The Project Notebook

Just for Today

By: Susan Peterson, M.B.A., PMP
Copyright 2011, Susan Peterson, All Rights Reserved

It’s that time of year when so many of us contemplate a “fresh start” for a better life personally and professionally. Making New Year’s resolutions is often a part of starting this process. However, statistics indicate that few resolutions are still in force by the end of January. One reason for the demise of so many well-intentioned goals is that it seems impossible to maintain challenging resolutions for the rest of our lives. Some “experts” advocate shortening the time perspective by focusing on keeping the resolution “just for today”. Project managers can also become overwhelmed by the thought of having to sustain efforts for the entire length of a project. Let’s look at some possibilities for applying “just for today” to project management challenges.

Just for today. . . I will have the courage and the intestinal fortitude:

 To not accept that a project has to be underfunded
I will use relevant terms and concerns that make the project sponsor realize the true impacts of taking the lowest bid or cutting corners at every step. Sponsors may not comprehend earned value analysis, dependencies or any of a number of common project management terms. However, “decreased net sales revenue”, “lack of customer confidence”, and other specifically business-related phrases are more apt to grab the attention of sponsors. I will also rise to the challenge of finding creative (and legal) sources of additional funding so that the sponsor appreciates the seriousness of my budgetary concerns.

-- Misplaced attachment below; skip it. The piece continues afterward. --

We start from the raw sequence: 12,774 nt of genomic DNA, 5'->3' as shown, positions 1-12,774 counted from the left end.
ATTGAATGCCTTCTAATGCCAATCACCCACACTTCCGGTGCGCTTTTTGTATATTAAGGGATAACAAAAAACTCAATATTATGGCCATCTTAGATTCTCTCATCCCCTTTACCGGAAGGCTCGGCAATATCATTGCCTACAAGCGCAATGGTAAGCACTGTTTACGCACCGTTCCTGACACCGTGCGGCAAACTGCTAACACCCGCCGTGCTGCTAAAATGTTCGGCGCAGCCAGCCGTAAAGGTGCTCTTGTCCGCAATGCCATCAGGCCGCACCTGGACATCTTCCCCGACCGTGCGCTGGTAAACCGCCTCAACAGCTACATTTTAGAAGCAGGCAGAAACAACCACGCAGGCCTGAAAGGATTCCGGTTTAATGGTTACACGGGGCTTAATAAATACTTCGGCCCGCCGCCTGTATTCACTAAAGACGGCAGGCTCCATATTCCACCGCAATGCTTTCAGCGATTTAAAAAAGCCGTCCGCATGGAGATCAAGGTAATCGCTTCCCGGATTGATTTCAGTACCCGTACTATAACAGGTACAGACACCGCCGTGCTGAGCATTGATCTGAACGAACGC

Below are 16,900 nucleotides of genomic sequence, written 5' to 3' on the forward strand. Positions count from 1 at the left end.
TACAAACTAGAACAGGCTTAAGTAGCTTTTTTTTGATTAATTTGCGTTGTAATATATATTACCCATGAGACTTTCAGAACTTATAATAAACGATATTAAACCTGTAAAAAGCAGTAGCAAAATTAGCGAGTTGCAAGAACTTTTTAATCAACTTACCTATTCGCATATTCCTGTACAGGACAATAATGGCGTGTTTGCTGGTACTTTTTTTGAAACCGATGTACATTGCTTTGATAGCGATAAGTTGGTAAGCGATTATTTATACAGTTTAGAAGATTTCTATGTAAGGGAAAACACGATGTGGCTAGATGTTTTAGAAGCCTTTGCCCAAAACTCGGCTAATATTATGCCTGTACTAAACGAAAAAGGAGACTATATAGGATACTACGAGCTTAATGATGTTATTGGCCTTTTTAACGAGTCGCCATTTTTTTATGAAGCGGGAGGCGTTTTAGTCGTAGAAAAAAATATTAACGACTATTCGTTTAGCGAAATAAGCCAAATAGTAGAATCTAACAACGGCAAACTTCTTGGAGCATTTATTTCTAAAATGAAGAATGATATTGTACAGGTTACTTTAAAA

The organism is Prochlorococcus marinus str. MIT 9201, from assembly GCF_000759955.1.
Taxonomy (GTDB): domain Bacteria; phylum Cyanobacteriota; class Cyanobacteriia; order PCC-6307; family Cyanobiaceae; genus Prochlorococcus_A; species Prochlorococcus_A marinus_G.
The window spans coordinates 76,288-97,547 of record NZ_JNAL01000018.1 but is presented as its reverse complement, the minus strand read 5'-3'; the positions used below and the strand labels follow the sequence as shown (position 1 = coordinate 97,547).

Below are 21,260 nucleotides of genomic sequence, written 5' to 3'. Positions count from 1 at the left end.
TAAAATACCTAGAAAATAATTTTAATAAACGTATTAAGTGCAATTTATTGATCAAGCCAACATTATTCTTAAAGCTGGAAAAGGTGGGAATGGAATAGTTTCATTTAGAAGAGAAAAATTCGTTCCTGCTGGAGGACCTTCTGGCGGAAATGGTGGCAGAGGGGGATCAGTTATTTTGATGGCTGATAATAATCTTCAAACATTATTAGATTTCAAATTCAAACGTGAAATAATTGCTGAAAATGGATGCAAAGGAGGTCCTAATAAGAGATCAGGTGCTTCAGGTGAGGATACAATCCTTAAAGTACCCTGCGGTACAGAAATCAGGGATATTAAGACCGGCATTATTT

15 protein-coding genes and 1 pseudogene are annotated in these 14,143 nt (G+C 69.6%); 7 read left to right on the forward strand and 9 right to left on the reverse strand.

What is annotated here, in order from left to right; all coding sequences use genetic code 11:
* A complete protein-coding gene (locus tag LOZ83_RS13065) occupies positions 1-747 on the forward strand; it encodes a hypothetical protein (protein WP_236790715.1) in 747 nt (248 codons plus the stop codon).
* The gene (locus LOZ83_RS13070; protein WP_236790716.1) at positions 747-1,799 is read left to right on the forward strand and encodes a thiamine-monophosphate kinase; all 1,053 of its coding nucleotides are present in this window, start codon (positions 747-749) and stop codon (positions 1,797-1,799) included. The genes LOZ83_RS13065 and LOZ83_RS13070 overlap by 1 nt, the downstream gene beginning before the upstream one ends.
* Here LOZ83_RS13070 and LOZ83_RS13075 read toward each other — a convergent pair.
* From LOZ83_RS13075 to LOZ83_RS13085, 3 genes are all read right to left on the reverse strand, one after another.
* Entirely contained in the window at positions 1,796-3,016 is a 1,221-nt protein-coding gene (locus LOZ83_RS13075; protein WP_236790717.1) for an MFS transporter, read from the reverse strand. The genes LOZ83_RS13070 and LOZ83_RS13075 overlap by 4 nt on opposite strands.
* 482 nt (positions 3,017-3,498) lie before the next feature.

To get to the source of unrealistic completion dates
I will uncover what force is driving the project implementation date. I will also work with the client, customer, and/or user to determine what really needs to be done by the target completion date. Using education regarding tradeoffs will assist in setting realistic expectations. I will remind myself that these people have probably always been told at the beginning of the project that the target date is “doable”. They don’t make the connection that an upfront “yes” is often followed by a backend “we need a little more time”.

To focus on needs not wants
I will ask questions that cause the client, customer, and/or user to dig deep beyond the surface symptoms to get at the real problem or opportunity. At that point we can all focus effectively on addressing the actual issues rather than spinning off on tangents that will hinder project performance. I will also identify relevant measures of success that are meaningful to the project sponsor.

Let’s not forget the project manager’s need for a “just for today” assessment:

 Just for today . . . I will focus on the strengths that make me a good project manager. I will think about the many good things that have happened on the projects that I have managed. After all, there are always plenty of people who are willing to criticize but few who are willing to praise.

May all of your 2012 projects be successful . . . and if not, remember the upbeat thought of the “Gone With the Wind” heroine, Scarlet O’Hara, . . . “tomorrow is another day!”

Susan Peterson, M.B.A., PMP, is a consultant who manages diverse programs and projects in both the private and public sectors for individual organizations and consortia. She also conducts enterprise assessments of project portfolio management practices. Prior to establishing her consulting practice Susan led major efforts for Fortune 100 organizations throughout the United States. She teaches the Project Management Simulation capstone course as well as the Project Portfolio Management course in the University of California, San Diego, Project Management certificate program and is a member of the curriculum committee. She can be contacted at susanada@aol.com

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© 2010-2012 Ray W. Frohnhoefer, MBA, PMP, CCP